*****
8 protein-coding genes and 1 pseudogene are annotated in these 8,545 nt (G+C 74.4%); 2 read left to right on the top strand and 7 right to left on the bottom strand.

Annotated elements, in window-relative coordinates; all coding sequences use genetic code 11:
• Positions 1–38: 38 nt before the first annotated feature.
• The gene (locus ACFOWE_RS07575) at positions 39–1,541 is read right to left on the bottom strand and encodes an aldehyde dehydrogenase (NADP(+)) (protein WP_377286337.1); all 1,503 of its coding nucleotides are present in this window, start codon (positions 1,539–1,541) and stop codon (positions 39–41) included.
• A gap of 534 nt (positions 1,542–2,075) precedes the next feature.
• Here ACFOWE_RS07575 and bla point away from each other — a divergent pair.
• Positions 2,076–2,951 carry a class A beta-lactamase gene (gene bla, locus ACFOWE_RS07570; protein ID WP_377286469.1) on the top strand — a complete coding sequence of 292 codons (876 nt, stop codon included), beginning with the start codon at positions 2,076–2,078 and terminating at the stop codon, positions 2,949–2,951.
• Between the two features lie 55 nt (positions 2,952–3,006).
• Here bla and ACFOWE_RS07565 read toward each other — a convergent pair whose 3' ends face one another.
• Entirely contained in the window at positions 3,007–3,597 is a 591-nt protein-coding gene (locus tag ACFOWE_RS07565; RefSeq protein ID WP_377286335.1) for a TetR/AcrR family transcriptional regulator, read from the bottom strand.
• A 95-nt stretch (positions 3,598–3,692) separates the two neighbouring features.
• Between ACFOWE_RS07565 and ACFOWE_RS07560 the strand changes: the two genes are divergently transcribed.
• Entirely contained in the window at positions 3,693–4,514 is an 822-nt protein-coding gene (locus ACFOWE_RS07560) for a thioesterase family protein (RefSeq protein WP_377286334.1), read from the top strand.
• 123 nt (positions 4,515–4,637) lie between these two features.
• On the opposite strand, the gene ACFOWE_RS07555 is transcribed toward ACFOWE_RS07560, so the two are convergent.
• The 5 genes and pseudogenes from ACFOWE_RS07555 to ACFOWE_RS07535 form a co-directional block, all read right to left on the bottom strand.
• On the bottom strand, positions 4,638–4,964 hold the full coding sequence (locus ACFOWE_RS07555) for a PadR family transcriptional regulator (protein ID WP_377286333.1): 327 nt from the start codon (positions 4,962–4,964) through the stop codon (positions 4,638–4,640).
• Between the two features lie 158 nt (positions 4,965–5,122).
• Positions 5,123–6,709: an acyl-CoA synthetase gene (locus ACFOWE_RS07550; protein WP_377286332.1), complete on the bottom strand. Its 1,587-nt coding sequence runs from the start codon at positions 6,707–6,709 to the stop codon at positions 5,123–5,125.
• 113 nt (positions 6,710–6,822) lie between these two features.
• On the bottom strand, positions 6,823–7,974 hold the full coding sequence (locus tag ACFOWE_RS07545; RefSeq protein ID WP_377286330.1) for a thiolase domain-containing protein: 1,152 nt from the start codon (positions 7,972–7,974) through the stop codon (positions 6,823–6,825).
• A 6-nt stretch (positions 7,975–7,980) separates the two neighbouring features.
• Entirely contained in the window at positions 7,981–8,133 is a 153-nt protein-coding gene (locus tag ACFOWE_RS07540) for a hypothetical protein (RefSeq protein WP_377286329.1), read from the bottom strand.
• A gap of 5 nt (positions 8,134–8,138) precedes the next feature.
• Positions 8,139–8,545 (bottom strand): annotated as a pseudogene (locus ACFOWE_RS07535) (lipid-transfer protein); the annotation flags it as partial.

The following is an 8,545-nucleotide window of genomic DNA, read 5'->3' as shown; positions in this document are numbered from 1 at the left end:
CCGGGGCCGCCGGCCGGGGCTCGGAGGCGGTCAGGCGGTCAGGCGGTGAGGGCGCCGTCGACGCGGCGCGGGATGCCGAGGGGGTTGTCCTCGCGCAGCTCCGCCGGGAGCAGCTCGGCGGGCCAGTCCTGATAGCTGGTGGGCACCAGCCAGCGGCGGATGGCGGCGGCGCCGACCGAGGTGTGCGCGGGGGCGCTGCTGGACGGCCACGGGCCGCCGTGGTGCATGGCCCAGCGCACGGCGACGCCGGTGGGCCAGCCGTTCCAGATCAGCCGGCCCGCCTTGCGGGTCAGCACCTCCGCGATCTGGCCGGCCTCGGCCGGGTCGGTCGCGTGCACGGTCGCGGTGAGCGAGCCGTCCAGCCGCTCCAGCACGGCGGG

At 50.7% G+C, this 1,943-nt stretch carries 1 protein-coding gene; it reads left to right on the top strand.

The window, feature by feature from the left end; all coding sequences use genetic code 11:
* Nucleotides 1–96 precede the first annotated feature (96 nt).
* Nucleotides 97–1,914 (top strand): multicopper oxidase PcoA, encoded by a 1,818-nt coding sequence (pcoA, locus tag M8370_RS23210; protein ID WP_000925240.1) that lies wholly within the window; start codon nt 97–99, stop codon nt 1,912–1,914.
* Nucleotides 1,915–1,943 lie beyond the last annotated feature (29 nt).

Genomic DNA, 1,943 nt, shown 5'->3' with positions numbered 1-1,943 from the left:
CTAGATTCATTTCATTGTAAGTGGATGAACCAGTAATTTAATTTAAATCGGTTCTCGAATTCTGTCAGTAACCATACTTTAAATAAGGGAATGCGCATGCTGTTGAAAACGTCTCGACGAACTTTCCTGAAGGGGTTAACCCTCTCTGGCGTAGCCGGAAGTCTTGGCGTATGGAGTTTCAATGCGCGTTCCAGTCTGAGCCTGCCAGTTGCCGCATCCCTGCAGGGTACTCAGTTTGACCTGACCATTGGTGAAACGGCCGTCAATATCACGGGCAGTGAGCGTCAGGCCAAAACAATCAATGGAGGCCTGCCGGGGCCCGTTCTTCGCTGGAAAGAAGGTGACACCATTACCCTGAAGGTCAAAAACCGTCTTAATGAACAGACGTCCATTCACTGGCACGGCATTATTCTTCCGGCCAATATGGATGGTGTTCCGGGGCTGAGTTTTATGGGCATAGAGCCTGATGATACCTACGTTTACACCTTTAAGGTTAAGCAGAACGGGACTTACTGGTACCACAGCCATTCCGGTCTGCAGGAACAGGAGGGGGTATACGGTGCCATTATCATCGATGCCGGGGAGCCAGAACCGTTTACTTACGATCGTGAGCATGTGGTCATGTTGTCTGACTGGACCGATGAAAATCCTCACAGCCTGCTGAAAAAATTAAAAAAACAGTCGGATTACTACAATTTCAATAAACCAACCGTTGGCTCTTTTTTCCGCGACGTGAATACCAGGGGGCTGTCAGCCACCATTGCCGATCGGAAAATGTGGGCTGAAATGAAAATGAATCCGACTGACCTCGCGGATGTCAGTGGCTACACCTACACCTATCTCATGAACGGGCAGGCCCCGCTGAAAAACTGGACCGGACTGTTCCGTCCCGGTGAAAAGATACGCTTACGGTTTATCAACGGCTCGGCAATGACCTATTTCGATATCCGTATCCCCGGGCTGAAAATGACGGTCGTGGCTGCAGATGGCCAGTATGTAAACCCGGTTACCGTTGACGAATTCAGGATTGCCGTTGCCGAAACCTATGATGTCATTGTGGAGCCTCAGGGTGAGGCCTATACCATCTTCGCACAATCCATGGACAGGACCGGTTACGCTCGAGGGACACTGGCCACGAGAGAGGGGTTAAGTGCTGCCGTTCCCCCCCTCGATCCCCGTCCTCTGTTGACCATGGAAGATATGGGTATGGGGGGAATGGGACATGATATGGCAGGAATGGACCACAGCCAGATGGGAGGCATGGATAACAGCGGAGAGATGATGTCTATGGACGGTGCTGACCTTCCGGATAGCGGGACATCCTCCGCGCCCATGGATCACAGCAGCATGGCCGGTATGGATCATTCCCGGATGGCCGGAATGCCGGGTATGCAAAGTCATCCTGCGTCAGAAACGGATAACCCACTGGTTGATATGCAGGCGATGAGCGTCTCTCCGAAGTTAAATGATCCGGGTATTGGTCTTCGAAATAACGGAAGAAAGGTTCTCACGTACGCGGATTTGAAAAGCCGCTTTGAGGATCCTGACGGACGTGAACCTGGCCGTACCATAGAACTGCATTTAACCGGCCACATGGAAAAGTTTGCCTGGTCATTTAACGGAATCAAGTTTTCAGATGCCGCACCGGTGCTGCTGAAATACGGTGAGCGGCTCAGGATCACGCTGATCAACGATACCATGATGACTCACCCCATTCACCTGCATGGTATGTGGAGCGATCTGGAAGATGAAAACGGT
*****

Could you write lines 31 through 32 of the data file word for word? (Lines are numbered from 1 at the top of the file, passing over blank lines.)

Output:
* Nucleotides 97–1,914 (top strand): multicopper oxidase PcoA, encoded by a 1,818-nt coding sequence (pcoA, locus tag M8370_RS23210; protein ID WP_000925240.1) that lies wholly within the window; start codon nt 97–99, stop codon nt 1,912–1,914.
* Nucleotides 1,915–1,943 lie beyond the last annotated feature (29 nt).